Paul Ewald

Louisville, KY, United States

Someone is shy

Paul hasn't completed a profile. Should we look for some other people?

Comments & conversations

143545
Paul Ewald
Posted over 2 years ago
Will medical advances against cancer mainly help people in wealthy countries or can they help all of the world's people?
This contrast is important. Companies are very motivated to generate therapies that generate profits of many thousands of dollars per person treated. There isn't as much profit in creating a vaccine that will generate only a few dollars per person treated. We therefore cannot expect that these companies will be leading the charge to develop these more effective interventions. But we can insist that entities that are supposed to be looking out for the health of the entire population, such as the National Institutes of Health and the World Health Organization, work on generating the most effective interventions. They just may have to do it without enthusiastic support from the pharmaceutical industry.
143545
Paul Ewald
Posted over 2 years ago
Will medical advances against cancer mainly help people in wealthy countries or can they help all of the world's people?
The good news is that the most effective interventions are cheap enough for wealthy and poor countries alike. Vaccination against tumor viruses, prevention of transmission of infectious causes of cancer and in one case antibiotic treatment can prevent millions of cases of cancer in rich and poor countries alike. These interventions are already partly in place and could be fully enacted with a reasonable additional investment. The most expensive interventions, such as chemotherapy, while very important for a person who already has cancer, are generally much less effective at controlling cancer in human populations. Medical science has proved itself to be very effective at preventing infectious diseases, and iInfections play important roles in causing about 20% of all human cancer. We don't understand well the causes of about 75% of all human cancer. The big questions is the extent to which these 75% are caused by infection. Consideration of the broad spectrum relevant information and insight into the problem suggests that infections will play a role in most of these cancers, because we have evolved to be overprotected against most cancers that are not caused by infection. Infectious agents, especially viruses, often evolve to compromise our barriers to cancer so that they can persist within us. Our coevolutionary arms races with viruses therefore suggest that they will continue to counteract our defenses. Holly and I work through this argument more thoroughly in our TED ebook, Controlling Cancer, where we also raise the idea that the most threatening viruses will tend to be those transmitted by sexual contact and intimate kissing.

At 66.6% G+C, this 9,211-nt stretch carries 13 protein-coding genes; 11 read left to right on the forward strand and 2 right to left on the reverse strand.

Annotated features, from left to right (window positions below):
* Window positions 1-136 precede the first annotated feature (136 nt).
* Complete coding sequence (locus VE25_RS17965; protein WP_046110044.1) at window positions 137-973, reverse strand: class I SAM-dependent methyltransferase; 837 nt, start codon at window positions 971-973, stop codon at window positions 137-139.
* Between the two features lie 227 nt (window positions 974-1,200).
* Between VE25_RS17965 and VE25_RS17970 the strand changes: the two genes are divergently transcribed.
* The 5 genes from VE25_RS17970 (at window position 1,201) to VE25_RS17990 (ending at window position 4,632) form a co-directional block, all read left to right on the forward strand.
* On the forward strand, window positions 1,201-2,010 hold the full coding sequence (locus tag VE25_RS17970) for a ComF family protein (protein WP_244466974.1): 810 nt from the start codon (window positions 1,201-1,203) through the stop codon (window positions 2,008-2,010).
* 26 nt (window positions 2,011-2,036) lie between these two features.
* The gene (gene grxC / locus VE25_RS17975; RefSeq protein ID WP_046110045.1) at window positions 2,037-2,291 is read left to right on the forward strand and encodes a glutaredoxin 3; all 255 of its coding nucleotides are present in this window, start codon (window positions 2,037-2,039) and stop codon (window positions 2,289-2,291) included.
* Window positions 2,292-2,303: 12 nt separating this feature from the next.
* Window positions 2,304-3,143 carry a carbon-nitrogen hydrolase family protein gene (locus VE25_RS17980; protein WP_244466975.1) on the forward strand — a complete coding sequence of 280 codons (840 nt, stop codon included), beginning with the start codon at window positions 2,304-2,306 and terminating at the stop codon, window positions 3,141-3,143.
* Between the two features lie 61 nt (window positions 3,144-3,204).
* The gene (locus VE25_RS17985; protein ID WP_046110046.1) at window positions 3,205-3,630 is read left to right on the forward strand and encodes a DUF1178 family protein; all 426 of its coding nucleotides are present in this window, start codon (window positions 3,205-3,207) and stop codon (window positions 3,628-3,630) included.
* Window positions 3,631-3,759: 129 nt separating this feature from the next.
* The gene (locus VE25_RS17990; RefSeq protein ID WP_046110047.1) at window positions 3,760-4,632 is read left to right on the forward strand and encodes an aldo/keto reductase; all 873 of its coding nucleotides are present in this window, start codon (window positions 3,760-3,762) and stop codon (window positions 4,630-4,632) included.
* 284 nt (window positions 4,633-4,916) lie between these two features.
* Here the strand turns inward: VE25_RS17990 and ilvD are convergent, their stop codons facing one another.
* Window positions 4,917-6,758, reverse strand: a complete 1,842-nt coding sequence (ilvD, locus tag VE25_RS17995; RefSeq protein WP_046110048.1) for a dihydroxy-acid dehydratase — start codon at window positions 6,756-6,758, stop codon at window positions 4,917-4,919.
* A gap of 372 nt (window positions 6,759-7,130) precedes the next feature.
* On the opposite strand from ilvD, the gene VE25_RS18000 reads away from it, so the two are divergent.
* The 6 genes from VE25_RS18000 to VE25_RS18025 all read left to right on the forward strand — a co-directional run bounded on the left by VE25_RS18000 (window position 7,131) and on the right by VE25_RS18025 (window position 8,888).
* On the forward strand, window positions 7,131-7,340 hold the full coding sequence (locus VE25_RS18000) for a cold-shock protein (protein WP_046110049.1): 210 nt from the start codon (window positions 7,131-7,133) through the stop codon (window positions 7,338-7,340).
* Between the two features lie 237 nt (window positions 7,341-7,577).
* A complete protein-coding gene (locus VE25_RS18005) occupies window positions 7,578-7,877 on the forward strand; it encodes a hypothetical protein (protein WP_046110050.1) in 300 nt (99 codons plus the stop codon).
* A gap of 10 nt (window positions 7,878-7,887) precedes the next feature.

143545
Paul Ewald
Posted over 2 years ago
Will medical advances against cancer mainly help people in wealthy countries or can they help all of the world's people?
I agree with your main points. I would add though that we don't yet know how much of the total spectrum of cancer could be preventable. 20 years ago, if anyone suggesting that a high proportion of stomach cancer could be prevented by antibiotic treatment would have been dismissed by most cancer experts as foolish. But now we know this is the case.
143545
Paul Ewald
Posted over 2 years ago
Will medical advances against cancer mainly help people in wealthy countries or can they help all of the world's people?
The interventions I am referring to are preventive. Prevention of infections that cause liver cancer, cervical cancer, and stomach cancer in particular. Prevention of exposures to carcinogens (in tobacco smoke, for example) are also important (e.g., for prevention of lung cancer). When thinking about interventions, we have to realize that these kinds of interventions are not big money makers for pharmaceutical companies. We therefore have to have policies that foster identification of preventable causes such as viral infections and methods to prevent these infections. I agree that if we just let the system work without such initiatives we will be left with interventions, such as chemotherapeutic treatment, that are very profitable for the companies but are associated with extensive treatments, rather than prevention.
143545
Paul Ewald
Posted over 2 years ago
Will medical advances against cancer mainly help people in wealthy countries or can they help all of the world's people?
Actually cancer is a leading killer in poor populations as well and the most effective actions against cancer in rich and poor countries alike have been prevention, most significantly vaccination against infectious agents that cause liver cancer (hepatitis B virus) and prevention of transmission of infectious (e.g., by screening blood supplies again hepatitis B and hepatitis C viruses).